Every year the regional master’s programmes of Global Campus of Human Rights select the best master theses of the previous academic year. The selected seven GC master theses cover a range of different international human rights topics and challenges. Adding to the GC master theses, are selections of Master’s theses which most programmes award on a yearly basis
(Global Campus, 2017)
Morales Ramírez, Ernesto José; De Gori, Esteban
This thesis analyses the political transition process in El Salvador after its twelve-year civil war and the Transitional Justice mechanisms used in the post-conflict context: first the Truth Commission and then the amnesty laws. The objective of this research is to establish the effects of the amnesty on the peace building process and the scenarios that may occur after its recent declaration of unconstitutionality in connection to democratic governability and the pursuit of justice for serious human rights violations perpetrated during the armed conflict, which remain still unpunished 25 years after the signing of the Peace Accords.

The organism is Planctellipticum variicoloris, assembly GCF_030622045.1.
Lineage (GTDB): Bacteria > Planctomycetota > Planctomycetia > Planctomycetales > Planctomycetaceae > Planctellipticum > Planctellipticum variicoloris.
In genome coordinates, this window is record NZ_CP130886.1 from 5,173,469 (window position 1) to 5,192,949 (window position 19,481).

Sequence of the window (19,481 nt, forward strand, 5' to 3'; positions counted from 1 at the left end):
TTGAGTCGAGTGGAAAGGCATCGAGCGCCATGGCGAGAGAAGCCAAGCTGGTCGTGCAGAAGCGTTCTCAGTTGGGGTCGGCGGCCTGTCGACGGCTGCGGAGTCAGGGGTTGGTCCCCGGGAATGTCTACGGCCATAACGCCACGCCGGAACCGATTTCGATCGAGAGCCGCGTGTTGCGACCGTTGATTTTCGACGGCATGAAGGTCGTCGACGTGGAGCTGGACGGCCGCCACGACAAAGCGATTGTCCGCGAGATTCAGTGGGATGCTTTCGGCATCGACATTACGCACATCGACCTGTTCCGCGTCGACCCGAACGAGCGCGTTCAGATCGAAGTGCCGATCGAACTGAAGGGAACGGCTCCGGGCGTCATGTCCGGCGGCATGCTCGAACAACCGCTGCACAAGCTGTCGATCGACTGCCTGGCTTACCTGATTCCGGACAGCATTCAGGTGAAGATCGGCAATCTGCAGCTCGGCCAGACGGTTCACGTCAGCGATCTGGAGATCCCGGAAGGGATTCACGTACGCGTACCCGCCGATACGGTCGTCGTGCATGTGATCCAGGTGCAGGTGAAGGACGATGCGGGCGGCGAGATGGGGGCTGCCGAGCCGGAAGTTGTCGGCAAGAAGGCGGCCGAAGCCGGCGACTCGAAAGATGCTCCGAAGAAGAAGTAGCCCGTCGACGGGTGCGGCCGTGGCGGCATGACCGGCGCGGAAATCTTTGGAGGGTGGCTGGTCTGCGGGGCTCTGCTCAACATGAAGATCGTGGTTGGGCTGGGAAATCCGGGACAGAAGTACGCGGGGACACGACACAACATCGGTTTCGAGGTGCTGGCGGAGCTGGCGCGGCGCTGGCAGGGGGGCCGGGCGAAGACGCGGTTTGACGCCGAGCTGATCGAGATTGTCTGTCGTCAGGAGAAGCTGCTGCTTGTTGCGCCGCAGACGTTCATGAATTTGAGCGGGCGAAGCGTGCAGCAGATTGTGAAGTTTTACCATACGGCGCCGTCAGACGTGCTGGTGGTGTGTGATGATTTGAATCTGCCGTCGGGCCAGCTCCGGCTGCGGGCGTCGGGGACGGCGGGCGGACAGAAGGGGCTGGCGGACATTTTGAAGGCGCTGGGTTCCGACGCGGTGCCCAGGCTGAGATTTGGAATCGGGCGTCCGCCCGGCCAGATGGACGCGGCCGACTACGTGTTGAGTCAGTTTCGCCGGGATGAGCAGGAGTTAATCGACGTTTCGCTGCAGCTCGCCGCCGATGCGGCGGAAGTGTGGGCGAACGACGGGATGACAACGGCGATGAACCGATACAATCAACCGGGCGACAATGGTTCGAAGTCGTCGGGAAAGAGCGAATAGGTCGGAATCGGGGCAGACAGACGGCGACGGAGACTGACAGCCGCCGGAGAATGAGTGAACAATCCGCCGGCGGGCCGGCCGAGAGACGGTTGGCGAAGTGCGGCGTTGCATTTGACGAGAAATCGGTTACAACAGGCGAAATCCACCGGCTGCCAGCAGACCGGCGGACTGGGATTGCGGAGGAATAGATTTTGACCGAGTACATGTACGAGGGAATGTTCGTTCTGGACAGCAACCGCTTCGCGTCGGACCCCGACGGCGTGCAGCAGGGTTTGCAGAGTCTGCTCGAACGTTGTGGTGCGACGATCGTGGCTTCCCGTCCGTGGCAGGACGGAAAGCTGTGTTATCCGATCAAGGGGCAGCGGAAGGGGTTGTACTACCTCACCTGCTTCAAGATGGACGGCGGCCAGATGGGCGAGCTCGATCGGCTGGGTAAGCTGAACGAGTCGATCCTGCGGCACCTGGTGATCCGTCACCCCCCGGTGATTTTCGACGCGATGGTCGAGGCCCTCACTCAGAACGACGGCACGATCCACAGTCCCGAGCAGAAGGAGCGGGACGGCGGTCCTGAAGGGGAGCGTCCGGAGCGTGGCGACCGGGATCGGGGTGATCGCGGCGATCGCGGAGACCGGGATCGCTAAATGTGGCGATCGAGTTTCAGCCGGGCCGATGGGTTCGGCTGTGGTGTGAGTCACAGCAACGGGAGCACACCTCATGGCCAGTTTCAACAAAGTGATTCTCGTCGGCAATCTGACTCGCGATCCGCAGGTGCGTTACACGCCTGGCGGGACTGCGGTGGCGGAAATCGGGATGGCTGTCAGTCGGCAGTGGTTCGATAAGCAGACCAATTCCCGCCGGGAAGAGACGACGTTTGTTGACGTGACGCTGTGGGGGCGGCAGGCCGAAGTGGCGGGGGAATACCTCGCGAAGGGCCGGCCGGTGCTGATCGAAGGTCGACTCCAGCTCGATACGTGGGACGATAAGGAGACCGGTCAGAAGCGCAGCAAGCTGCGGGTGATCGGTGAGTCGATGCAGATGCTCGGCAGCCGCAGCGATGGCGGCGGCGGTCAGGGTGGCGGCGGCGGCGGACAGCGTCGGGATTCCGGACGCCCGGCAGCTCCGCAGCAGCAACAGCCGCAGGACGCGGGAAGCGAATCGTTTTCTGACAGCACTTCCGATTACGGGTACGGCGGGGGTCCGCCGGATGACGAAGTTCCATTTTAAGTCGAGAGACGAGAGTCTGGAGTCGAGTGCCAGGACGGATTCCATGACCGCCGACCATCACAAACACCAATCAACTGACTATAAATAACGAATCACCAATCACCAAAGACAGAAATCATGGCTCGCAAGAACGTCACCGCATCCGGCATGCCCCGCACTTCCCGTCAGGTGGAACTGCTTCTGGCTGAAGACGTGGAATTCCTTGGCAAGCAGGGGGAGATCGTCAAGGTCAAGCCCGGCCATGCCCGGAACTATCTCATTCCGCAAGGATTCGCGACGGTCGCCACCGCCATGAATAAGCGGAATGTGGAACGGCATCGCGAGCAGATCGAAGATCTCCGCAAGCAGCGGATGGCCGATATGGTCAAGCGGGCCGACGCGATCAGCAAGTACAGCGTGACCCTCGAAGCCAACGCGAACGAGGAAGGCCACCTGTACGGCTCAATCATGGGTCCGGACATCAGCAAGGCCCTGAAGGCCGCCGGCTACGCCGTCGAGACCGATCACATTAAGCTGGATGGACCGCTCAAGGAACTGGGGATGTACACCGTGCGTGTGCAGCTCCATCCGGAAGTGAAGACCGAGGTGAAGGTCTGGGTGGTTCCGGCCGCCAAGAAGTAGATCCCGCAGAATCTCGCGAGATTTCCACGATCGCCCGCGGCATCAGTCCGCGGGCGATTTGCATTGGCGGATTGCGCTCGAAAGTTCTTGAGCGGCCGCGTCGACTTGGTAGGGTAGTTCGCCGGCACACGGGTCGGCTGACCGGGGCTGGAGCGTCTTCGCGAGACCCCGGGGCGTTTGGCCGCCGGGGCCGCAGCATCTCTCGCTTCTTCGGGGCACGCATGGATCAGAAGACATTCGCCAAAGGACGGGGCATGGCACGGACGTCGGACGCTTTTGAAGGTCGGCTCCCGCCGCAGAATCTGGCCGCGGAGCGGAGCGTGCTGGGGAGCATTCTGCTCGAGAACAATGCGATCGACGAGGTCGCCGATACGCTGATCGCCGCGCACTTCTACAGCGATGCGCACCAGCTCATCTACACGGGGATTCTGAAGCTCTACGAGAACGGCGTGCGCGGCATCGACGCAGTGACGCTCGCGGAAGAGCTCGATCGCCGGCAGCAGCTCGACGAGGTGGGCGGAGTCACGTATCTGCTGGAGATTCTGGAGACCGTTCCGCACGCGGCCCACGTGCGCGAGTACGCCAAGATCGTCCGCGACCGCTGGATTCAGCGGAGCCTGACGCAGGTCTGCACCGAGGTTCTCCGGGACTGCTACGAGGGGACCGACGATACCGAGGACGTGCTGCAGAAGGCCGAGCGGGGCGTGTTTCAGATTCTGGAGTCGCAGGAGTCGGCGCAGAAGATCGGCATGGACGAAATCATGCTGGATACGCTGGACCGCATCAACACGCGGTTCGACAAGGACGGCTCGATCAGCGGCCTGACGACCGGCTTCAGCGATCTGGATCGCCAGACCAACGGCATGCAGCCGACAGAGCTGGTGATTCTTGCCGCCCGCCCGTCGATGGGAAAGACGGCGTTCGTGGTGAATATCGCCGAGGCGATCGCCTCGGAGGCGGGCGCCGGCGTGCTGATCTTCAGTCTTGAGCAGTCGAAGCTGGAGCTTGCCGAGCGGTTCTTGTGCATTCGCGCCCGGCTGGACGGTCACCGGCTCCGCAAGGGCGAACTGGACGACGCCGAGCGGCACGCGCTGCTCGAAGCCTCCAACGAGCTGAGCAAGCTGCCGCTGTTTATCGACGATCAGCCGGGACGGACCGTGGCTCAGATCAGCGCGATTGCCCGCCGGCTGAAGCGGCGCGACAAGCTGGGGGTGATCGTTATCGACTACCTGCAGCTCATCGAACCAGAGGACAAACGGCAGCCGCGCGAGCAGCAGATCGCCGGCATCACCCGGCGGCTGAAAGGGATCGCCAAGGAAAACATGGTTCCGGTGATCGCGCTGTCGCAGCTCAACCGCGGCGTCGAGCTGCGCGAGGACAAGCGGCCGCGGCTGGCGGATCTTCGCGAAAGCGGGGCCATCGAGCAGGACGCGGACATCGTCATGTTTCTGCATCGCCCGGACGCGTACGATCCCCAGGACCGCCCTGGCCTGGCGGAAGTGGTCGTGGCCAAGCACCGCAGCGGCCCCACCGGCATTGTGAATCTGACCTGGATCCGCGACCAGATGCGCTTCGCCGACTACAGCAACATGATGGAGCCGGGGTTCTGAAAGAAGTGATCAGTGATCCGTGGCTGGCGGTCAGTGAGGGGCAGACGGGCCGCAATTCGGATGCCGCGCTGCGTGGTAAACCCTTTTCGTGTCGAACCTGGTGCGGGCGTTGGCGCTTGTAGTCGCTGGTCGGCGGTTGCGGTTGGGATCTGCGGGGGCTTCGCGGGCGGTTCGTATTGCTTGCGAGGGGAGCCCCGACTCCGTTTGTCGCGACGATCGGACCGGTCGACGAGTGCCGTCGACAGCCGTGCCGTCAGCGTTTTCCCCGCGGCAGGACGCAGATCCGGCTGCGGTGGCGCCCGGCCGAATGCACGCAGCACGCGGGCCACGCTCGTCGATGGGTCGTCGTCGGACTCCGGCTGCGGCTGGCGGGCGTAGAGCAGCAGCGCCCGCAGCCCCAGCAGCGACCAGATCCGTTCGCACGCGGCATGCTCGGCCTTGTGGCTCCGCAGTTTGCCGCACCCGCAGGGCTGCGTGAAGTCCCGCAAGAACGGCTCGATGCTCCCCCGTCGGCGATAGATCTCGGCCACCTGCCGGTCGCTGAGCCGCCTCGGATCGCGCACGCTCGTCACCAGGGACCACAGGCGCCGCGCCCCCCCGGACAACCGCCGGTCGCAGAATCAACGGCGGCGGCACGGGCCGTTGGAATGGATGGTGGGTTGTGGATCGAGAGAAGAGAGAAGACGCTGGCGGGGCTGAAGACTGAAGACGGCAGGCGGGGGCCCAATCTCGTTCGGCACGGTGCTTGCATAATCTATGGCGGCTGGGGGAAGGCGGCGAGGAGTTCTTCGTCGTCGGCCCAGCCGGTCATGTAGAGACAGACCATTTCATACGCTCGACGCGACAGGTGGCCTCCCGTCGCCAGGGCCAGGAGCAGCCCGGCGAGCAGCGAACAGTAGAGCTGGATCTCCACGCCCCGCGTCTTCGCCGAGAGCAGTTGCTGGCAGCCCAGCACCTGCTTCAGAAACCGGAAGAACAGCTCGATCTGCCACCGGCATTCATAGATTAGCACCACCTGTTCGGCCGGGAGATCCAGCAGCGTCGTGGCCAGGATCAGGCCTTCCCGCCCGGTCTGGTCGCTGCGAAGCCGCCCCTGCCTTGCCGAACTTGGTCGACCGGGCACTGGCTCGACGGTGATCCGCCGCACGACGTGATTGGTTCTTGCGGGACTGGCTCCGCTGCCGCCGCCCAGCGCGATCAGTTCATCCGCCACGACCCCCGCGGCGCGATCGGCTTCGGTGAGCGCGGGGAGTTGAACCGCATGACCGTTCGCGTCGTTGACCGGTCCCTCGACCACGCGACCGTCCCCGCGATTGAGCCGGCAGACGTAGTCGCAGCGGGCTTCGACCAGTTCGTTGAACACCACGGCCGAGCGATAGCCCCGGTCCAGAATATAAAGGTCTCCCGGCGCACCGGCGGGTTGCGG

Transitional Justice, Peace Accords, amnesty.
(Global Campus, 2013-06)
Toda Castan, Daniel; Nowak, Karol
Since 2001, although only in very few cases concerning amnesty laws, the Inter- American Court of Human Rights has started to declare the lack of legal effects of domestic legislation owing to its incompatibility with the American Convention on Human Rights. In addition, the Court imposes on national authorities the duty to exercise what it calls the “conventionality control”, and to disapply laws contrary to the Convention. Through an analysis of this and previous case law, as well as of relevant literature, the author argues that the Court is transforming the legal nature of the Inter- American system for the protection of human rights in order to enhance its influence on the states’ domestic order. However, the examination of the interpretative process through which the Court achieves this enhanced influence reveals that it is creating law and exceeding its jurisdiction. The theories of the state’s international responsibility and the inherent powers of international courts, as they stand, do not seem to provide a basis for this development. In view of this, but also of the reasons that may have led the Court to adopt this case law, the author raises the question of the legitimacy of this transformation of the Inter-American system and calls for the necessary reflection on the question.